Three-Inch Step From Store to Sidewalk Not a Dangerous Condition

In Mooney v. Genuine Parts Co. d/b/a National Automotive Association, Inc., No., W2015-02080-COA-R3-CV (Tenn. Ct. App. May 11, 2016), the Tennessee Court of Appeals affirmed summary judgment for defendant retail store in a premises liability action.

Plaintiff had entered the automotive parts store to apply for a job. After being told the position was filled, she left through the same door she had previously entered and fell. Plaintiff filed a premises liability suit, claiming that the doorway constituted a dangerous condition. Plaintiff alleged that the concrete outside the store was 3.5 inches below the interior floor, that the drop-off is what caused her fall, and that the dangerous condition “could have been remedied by a ramp, contrasting floor material or paint, handrails, or warning signs.”

Defendant moved for summary judgment, claiming they “had no duty to warn [plaintiff] of the three-and-on-half-inch step-down at the doorway because it was not foreseeable that anyone would fall because of it.” In support of its motion, defendant pointed to evidence that no one had ever fallen during the 26 years the store manager had worked there, that plaintiff herself had traversed the doorway just a few minutes earlier, and that plaintiff had admitted that “she was not looking down at the step when she exited the door and fell.” In replying to this motion, plaintiff relied on her own deposition testimony, the store manager’s testimony that he had stumbled before going out the door, and a former employee’s testimony that he could see where the decline could cause someone to fall. The trial court granted defendant’s motion for summary judgment, and the Court of Appeals affirmed.

On appeal, the Court likened this case to past Tennessee cases finding that common features in parking lots and sidewalks are typically found to not be dangerous conditions. The Court quoted extensively from Steele v. Primehealth Med. Ctr., P.C., No. W2015-00056-COA-R3-CV (Tenn. Ct. App. Dec. 22, 2015), a case affirming summary judgment where plaintiff fell on a sidewalk that had a step down to a wheelchair ramp. The Court noted that the Steele opinion “discussed several premises liability cases involving steps or drop-offs and motions for summary judgment.”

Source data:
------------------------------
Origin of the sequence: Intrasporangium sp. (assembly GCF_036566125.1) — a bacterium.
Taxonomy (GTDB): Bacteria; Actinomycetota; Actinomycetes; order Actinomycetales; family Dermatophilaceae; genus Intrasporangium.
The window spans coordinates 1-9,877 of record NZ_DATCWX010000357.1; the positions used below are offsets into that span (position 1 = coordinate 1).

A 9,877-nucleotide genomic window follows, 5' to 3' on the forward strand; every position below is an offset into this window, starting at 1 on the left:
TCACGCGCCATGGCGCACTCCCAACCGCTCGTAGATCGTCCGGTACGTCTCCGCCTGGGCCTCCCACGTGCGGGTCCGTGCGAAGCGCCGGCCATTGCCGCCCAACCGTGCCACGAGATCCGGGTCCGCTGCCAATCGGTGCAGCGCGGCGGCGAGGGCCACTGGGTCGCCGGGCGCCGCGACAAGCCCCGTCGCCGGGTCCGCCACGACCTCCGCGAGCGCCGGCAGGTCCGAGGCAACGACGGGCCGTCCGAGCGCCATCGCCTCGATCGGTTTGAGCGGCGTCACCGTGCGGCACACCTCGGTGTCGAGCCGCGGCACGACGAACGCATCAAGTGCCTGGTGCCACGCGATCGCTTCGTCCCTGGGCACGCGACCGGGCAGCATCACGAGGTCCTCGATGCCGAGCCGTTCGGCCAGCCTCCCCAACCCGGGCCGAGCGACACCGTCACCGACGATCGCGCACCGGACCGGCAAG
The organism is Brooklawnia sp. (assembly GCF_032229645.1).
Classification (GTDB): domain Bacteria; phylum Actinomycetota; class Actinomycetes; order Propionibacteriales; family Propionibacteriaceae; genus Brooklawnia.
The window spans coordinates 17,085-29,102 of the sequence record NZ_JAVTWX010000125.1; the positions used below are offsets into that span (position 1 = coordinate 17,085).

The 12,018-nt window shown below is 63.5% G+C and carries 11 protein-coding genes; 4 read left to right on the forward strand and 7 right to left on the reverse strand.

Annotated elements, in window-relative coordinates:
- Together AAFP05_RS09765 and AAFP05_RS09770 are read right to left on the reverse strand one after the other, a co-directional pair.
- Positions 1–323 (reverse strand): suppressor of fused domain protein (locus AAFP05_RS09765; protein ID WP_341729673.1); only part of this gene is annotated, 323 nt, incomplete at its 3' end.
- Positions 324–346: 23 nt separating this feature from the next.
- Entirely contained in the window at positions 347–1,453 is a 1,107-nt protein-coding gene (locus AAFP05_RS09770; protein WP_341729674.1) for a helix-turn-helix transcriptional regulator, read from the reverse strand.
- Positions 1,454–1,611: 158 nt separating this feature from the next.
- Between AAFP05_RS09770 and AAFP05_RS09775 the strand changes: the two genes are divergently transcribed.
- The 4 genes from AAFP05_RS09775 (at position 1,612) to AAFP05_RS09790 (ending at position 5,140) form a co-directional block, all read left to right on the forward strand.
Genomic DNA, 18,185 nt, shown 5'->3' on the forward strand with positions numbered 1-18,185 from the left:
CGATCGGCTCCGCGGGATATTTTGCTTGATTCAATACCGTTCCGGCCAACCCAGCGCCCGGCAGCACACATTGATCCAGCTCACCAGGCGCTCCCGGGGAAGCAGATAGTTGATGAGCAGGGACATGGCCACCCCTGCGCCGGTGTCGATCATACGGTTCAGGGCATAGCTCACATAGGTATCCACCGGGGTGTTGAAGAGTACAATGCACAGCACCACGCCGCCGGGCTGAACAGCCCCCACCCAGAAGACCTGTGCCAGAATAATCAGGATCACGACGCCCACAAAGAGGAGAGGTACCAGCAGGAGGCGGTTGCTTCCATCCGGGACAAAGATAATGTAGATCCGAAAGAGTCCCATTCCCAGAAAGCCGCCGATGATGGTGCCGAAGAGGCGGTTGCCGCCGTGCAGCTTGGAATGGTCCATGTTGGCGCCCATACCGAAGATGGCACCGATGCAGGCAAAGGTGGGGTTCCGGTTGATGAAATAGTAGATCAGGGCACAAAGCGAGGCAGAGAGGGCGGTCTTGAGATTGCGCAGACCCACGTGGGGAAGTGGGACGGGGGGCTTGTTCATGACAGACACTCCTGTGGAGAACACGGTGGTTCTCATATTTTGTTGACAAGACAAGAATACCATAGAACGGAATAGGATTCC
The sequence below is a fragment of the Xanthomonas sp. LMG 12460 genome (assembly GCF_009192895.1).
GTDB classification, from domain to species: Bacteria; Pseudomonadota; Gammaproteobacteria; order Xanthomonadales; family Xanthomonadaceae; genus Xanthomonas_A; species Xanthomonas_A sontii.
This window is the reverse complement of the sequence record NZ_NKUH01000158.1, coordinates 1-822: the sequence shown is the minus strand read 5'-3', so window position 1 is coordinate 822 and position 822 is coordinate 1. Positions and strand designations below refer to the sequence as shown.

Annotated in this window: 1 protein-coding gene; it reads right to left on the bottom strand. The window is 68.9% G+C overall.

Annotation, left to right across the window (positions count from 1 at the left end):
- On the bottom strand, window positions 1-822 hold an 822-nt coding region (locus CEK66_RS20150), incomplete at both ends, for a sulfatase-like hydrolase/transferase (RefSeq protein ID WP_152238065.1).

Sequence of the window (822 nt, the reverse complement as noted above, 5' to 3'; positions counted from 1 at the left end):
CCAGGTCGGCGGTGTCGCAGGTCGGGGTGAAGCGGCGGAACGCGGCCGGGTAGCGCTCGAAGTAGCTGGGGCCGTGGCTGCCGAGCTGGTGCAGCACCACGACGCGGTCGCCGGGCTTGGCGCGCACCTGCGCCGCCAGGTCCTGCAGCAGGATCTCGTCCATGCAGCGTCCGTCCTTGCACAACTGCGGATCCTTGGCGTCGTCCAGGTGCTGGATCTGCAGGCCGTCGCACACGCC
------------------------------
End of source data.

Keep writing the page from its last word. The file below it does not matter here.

Turning back to the instant matter, the Court reviewed the evidence relied upon by plaintiff. The Court specifically noted that although plaintiff claimed to have not noticed the drop-off, she also admitted she was not looking down, and that she had gone through the doorway without incident just a few minutes before falling. As to the manager’s alleged admission that he had stumbled exiting the store, the Court pointed out that he testified that “he stumbled because he had something in his hands, was looking at something else, or tripped over his own feet.” The Court stated that “there are circumstances in which stairs or steps may constitute dangerous conditions that give rise to a duty to warn[,]” but that “because steps are not inherently dangerous, a plaintiff cannot establish a defective or dangerous condition merely be alleging that he or she tripped or fell on a step or set of stairs, without further proof.” (internal citations and quotations omitted).

Ultimately, the Court here affirmed summary judgment. The Court found:

The record before us simply contains insufficient evidence to allow a jury to reasonably find that the three-and-one-half-inch step at NAPA was unreasonably dangerous or defective. The proof does not reasonably lead to the conclusion that the step-down was dangerous in the sense that it was reasonably foreseeable to Defendants that it would probably cause harm or injury. No one had fallen because of the step-down in the past 26 years… A condition is dangerous only if it is reasonably foreseeable that the condition could probably cause harm or injury and that a reasonably prudent property owner would not maintain the premises in such a state.

(Internal citation and quotation omitted). Here, the Court held that the “facts demonstrate that an unfortunate accident occurred, [but] they do not demonstrate that a dangerous or defective condition existed on Defendants’ premises such that they had a duty to remove or repair the condition or warn [plaintiff] of its existence.”

Considering both this case and the Steele case, plaintiffs in Tennessee face a difficult task of proving premises liability in sidewalk cases, especially if the alleged dangerous condition is a relatively small step down. In both cases there had been no other injuries due to the allegedly dangerous step, and in both defendant was granted summary judgment based on plaintiffs’ inability to prove duty based on the existence of a dangerous condition. When evaluating these types of premises liability cases, plaintiffs’ lawyers need to critically analyze the likelihood of getting past summary judgment. Though neither of these cases indicate what kind of evidence would have gotten plaintiff past the summary judgment stage, it seems that a showing of prior injuries or problems and/or expert testimony regarding the safety of the design or possible code violations could be helpful.